"Tim Kring, the creator of Heroes, admits to enjoying comic-book storytelling without having a deep background in the genre. He's proudly declared that his series diverges from comic books by presenting character-driven stories in which superpowers merely play a supporting role. But starting in the 1980s, many comic books embedded superpowers in recognizably real people and their superheroes in the real world. The progenitor of the trend is generally considered to be Alan Moore, whose Watchmen, written in 1986, was one of the first comics to seriously consider the dilemmas caped crusaders might face. In the 1990s and 2000s, comics creators have been even freer with the superhero tradition, doing away entirely with capes and tights, or mashing up the hero genre with comedy, coming-of-age, or romance. Heroes doesn't have a monopoly on humanizing the superhero story, or wrestling with the practical and ethical quandaries of superpowers; many contemporary comics are doing the same."
image from mainframe
Labels: art: superheroes
Mom competes in powerlifting, her teenage daughters enjoy Olympic lifting in school. Dad lifts more casually, offers support. It's all in the family.
"Teenagers and their parents don't have a lot in common, but we grew up going to Mom's meets. It's something that bonds us together."
Mom is Bradenton dentist and powerlifter Dr. Margaret Kirkland, who added to her glittering resume earlier this month at the American Powerlifting Federation Southern States Championships in Lake City.
Competing in the 114-pound class, the 43-year-old Kirkland set five American weight-class records.
Full story at the Bradenton Herald
Labels: amazon gallery
Deliciously titled thigh definition, from Slate
High-definition video is embarrassing porn stars. Problems: razor burn, cellulite, wrinkles, pimples, visible veins, fake boobs. Remedies tried so far: diets, exercise, makeup, tanning spray, grooming assistance, cosmetic surgery, softening lights, changing sex positions, and airbrushing. Actresses' complaints: 1) The men in the industry are "willing to sacrifice our vanity and imperfections to beat each other" to HD. 2) "I'm having my breasts redone because of HD." Directors' attitude: HD is cool.
Labels: girls and boys
Terrific protein here. To minimize fat, use 1% cottage cheese and the least amount of egg whites your palate will tolerate.
Instead of typical disgusting syrup product, try preserves, honey, or actual tree syrup.
1 cup cottage cheese
6 large eggs
6 tablespoons flour
6 tablespoons oil
1 teaspoon salt
Combine all ingredients in blender until smooth.
Drop batter by spoonful (about 1/4 cup) onto medium-high greased griddle or skillet, flipping once, until golden brown.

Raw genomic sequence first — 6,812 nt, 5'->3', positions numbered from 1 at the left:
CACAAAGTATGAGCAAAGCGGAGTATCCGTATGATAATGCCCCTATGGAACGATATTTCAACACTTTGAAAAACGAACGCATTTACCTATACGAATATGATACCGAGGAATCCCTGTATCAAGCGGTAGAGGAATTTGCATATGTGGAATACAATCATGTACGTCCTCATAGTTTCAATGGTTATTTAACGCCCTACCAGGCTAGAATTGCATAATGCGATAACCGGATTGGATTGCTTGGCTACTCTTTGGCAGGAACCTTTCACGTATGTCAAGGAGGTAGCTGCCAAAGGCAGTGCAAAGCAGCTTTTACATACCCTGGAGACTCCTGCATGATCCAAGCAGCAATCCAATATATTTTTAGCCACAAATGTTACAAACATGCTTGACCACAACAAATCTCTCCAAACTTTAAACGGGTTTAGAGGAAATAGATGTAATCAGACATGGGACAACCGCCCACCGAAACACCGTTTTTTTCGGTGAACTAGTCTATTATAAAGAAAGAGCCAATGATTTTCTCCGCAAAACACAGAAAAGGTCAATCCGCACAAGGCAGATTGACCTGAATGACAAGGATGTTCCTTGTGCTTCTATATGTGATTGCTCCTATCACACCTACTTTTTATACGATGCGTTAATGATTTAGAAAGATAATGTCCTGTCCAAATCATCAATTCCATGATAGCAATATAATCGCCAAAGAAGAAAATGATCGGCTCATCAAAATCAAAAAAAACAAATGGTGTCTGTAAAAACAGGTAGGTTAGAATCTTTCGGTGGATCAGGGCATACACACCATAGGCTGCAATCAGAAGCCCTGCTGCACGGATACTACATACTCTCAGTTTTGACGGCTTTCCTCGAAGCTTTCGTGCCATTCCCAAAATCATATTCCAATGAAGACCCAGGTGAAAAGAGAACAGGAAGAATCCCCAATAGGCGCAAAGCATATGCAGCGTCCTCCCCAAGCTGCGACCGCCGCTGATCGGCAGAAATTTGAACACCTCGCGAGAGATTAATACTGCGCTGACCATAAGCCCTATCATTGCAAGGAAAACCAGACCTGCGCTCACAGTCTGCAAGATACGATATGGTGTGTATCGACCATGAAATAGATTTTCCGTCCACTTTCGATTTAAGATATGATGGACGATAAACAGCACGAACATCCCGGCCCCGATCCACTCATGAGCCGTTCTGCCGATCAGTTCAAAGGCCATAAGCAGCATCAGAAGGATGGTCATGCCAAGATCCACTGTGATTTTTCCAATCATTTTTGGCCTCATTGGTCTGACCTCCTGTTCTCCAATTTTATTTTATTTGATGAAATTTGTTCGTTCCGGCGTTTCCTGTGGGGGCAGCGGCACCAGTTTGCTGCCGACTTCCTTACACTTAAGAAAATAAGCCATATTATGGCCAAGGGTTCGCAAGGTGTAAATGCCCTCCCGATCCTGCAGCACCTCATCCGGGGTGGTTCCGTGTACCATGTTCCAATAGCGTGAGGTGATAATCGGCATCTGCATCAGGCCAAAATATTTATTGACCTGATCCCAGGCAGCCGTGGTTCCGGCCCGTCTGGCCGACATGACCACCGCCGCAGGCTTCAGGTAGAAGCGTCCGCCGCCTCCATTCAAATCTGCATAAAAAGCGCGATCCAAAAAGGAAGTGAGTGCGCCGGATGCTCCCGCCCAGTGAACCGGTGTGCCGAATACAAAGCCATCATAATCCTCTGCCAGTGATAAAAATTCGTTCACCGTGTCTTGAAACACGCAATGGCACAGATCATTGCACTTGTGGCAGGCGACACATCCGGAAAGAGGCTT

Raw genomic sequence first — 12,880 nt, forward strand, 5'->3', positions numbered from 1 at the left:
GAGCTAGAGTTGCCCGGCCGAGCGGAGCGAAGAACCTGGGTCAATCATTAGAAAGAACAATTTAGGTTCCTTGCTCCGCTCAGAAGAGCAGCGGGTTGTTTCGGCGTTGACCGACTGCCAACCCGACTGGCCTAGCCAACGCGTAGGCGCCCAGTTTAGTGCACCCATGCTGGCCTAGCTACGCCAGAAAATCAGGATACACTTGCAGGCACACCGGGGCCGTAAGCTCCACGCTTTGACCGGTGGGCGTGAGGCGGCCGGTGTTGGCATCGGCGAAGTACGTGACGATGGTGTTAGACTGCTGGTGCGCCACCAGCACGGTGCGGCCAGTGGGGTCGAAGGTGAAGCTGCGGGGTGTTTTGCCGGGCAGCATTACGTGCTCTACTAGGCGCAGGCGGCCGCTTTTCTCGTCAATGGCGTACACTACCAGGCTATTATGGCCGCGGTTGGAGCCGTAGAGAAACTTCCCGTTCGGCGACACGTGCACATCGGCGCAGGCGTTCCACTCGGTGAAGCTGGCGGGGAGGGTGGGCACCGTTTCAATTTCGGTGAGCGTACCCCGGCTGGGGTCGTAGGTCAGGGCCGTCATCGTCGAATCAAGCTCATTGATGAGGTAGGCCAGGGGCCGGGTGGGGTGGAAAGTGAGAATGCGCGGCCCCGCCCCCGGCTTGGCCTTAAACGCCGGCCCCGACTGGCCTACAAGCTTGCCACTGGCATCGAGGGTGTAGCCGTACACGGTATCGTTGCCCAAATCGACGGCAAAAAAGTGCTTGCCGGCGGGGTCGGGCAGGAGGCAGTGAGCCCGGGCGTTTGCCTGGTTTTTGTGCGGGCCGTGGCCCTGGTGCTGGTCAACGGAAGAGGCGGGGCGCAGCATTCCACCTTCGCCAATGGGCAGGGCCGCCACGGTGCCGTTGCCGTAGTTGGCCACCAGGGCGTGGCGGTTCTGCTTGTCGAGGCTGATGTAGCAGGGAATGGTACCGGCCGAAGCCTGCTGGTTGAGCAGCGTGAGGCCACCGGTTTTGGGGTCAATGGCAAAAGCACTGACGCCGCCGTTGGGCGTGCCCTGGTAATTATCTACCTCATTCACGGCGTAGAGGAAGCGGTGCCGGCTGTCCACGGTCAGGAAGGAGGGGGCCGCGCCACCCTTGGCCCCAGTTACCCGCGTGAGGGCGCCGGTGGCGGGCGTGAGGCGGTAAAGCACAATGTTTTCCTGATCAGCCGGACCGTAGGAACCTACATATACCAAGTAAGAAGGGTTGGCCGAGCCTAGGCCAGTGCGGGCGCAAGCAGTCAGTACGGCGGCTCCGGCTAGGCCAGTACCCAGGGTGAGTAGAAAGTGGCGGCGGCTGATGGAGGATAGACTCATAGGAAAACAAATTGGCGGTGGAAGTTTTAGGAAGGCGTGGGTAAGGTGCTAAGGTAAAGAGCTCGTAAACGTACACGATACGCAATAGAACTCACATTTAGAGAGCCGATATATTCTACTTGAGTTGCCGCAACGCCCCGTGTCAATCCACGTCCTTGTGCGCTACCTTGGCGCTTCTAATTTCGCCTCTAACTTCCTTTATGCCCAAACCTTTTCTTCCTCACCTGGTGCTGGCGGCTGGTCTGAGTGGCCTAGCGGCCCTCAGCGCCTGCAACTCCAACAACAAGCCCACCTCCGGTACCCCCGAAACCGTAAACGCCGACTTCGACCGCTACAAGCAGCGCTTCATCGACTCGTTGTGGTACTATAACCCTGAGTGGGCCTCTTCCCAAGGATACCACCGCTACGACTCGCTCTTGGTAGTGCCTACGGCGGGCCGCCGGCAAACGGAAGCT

Labels: fitness: food
There's a disorder for that...
This is from an article on the teens section of kidshealth.org. Good awareness raising, guys. I like that the preamble asserts the benefits of exercise instead of just launching into the doom-and-gloom. Of course, this problem isn't limited to youngsters. I knew a climber (30's) who hadn't had a period in a decade.
What is Female Athlete Triad?
Sports and exercise are part of a balanced, healthy lifestyle. Girls who play sports are healthier; get better grades; are less likely to experience depression; and use alcohol, cigarettes, and drugs less frequently than girls who aren't athletes. But for some girls, not balancing the needs of their bodies and their sports can have major consequences.
Some girls who play sports or exercise intensely are at risk for a problem called female athlete triad. Female athlete triad is a combination of three conditions: disordered eating, amenorrhea (pronounced: ay-meh-nuh-ree-uh, which means loss of a girl's period for 3 or more months), and osteoporosis (pronounced: oss-tee-oh-puh-row-sis, meaning a weakening of the bones). A female athlete can have one, two, or all three parts of the triad.
This multimedia art project includes a photo book (Random House Trade Paperbacks; newest reprint edition 2003), exhibit (launched in 2002 at the Smithsonian, just left de Saisset Museum, Santa Clara University in Santa Clara, California ) and an online segment. Looks cool.
I can't tell from the Web site who's behind this project. There is a feature on the site inviting females to submit their stories for online publication.
From the book marketing copy on the site:
Game Face documents the tremendous impact that sports has on the daily lives of millions of girls and women. On playing fields and street corners, in backyards and gyms, the people in this arresting array of pictures are unselfconsciously exploring the physical and emotional pleasures of competition and play. Each image offers an affirming and satisfying answer to the question at the heart of Game Face: What do girls and women look like, freed from traditional feminine constraints, using their bodies in joyful and empowering ways?
Photo from GameFace Web site
Labels: amazon gallery
Here are some updates related to the troubled-teen industry - a news update on a publicly funded program administering electric shocks to teens for things like swearing; and what champion expose journalist Maia Szalavitz is up to now.
Maia Szalavitz ("Help At Any Cost: How the Troubled-Teen Industry Cons Parents and Hurts Kids" Riverhead, 2006 ) wrote an op-ed which appeared Sunday in the New York Times City Section regarding "aversive" tough-love therapies for kids.